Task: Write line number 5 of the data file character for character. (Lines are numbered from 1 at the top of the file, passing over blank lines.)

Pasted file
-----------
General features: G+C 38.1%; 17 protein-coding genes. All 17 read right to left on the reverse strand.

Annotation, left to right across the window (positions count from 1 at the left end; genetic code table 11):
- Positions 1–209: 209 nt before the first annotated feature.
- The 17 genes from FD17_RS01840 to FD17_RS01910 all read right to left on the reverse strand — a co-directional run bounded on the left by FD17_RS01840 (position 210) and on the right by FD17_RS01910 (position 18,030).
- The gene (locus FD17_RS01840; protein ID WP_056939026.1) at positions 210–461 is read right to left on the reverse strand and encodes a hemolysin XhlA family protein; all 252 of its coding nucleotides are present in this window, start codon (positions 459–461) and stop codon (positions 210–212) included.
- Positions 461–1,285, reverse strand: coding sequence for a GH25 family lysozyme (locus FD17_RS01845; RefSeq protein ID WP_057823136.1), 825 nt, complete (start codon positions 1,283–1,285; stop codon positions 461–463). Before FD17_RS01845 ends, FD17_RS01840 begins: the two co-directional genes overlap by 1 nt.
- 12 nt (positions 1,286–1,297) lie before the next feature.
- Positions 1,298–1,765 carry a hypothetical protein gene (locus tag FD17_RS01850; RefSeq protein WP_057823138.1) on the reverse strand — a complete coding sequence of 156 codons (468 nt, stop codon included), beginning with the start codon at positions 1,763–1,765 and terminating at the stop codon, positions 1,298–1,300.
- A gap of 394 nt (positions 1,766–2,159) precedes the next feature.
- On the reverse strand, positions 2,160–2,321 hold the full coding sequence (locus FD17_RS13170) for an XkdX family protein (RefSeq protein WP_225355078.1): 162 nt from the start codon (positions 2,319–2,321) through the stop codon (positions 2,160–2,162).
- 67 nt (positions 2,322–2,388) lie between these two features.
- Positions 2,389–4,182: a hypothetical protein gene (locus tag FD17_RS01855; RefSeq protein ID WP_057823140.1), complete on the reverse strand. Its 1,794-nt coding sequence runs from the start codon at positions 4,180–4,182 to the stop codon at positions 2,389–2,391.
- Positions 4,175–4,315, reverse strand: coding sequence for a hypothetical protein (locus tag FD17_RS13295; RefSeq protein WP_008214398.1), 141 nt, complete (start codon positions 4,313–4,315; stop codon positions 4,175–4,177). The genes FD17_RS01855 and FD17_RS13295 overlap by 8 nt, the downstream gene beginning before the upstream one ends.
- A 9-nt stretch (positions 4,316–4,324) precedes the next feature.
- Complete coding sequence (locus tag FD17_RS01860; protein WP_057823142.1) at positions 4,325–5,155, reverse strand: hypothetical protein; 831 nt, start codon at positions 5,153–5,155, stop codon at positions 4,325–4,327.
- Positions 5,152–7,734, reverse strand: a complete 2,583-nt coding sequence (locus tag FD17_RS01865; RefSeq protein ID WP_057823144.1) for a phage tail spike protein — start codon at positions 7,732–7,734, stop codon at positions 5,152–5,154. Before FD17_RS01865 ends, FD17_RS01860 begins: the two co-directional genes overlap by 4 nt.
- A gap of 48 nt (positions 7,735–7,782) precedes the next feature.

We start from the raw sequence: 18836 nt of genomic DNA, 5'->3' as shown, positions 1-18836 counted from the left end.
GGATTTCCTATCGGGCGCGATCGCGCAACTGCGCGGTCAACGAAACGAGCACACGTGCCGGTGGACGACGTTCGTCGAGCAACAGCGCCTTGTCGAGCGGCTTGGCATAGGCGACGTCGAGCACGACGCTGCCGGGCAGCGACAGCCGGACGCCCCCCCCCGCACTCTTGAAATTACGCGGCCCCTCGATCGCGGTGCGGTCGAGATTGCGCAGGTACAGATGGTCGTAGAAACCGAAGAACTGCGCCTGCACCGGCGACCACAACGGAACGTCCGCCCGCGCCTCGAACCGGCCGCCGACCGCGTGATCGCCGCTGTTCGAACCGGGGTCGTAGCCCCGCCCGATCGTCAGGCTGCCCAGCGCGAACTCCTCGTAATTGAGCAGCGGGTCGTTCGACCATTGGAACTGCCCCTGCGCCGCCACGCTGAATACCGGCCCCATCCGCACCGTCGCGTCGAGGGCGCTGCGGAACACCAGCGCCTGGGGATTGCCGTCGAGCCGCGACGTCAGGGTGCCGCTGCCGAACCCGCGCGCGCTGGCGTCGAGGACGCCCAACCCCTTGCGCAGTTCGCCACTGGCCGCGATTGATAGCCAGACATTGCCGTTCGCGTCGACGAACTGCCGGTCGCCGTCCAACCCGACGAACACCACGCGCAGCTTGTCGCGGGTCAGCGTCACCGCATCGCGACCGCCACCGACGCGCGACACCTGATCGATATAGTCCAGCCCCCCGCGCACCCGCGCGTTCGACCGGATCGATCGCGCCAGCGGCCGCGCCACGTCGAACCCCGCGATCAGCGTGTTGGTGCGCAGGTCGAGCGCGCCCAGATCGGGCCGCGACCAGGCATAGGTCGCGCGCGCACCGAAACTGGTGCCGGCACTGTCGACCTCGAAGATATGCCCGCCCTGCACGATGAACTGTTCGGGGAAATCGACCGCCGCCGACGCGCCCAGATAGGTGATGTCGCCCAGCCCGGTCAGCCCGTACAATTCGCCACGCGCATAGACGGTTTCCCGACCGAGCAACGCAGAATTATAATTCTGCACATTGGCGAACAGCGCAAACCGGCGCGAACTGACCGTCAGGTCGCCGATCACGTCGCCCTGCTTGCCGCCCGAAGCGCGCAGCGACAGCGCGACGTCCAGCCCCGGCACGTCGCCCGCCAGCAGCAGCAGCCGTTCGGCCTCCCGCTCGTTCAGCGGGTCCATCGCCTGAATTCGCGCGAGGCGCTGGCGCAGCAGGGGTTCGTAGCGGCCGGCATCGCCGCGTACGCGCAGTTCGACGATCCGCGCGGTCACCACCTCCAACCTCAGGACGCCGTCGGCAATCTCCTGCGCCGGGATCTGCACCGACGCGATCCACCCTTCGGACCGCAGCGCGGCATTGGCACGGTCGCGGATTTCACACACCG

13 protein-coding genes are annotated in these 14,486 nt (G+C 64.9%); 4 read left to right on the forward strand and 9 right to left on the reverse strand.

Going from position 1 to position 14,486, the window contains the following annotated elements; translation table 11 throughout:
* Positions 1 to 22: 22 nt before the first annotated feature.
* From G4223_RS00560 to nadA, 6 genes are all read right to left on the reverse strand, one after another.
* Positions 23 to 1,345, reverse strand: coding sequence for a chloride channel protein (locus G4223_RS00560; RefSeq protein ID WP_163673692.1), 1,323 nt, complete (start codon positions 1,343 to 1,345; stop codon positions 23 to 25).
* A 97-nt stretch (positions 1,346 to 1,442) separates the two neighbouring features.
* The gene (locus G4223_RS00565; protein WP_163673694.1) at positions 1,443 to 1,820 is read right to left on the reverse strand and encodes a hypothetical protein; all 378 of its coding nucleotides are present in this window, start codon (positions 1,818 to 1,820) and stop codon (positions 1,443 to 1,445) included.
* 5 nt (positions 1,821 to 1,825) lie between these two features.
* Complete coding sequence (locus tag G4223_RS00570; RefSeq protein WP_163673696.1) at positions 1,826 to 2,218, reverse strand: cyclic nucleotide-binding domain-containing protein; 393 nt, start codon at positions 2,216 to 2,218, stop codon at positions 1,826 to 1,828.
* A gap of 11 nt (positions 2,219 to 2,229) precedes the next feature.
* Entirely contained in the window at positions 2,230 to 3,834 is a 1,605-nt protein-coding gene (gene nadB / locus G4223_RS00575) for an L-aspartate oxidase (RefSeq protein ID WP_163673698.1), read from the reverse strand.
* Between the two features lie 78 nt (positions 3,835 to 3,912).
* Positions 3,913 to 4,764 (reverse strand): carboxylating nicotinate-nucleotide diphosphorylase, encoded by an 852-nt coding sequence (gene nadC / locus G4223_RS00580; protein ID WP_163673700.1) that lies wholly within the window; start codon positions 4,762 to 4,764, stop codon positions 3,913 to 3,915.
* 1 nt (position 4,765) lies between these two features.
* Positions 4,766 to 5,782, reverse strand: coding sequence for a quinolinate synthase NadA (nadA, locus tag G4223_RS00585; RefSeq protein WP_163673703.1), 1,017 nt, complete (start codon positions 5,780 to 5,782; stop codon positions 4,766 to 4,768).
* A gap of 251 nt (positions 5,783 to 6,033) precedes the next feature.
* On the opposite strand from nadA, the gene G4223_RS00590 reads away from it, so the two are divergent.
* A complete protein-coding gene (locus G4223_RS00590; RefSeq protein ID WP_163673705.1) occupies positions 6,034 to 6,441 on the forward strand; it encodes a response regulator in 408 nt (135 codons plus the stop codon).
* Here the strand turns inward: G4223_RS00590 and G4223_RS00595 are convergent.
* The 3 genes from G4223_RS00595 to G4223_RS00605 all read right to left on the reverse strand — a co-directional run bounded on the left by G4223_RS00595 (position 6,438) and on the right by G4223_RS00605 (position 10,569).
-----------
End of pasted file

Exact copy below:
- The gene (locus FD17_RS01840; protein ID WP_056939026.1) at positions 210–461 is read right to left on the reverse strand and encodes a hemolysin XhlA family protein; all 252 of its coding nucleotides are present in this window, start codon (positions 459–461) and stop codon (positions 210–212) included.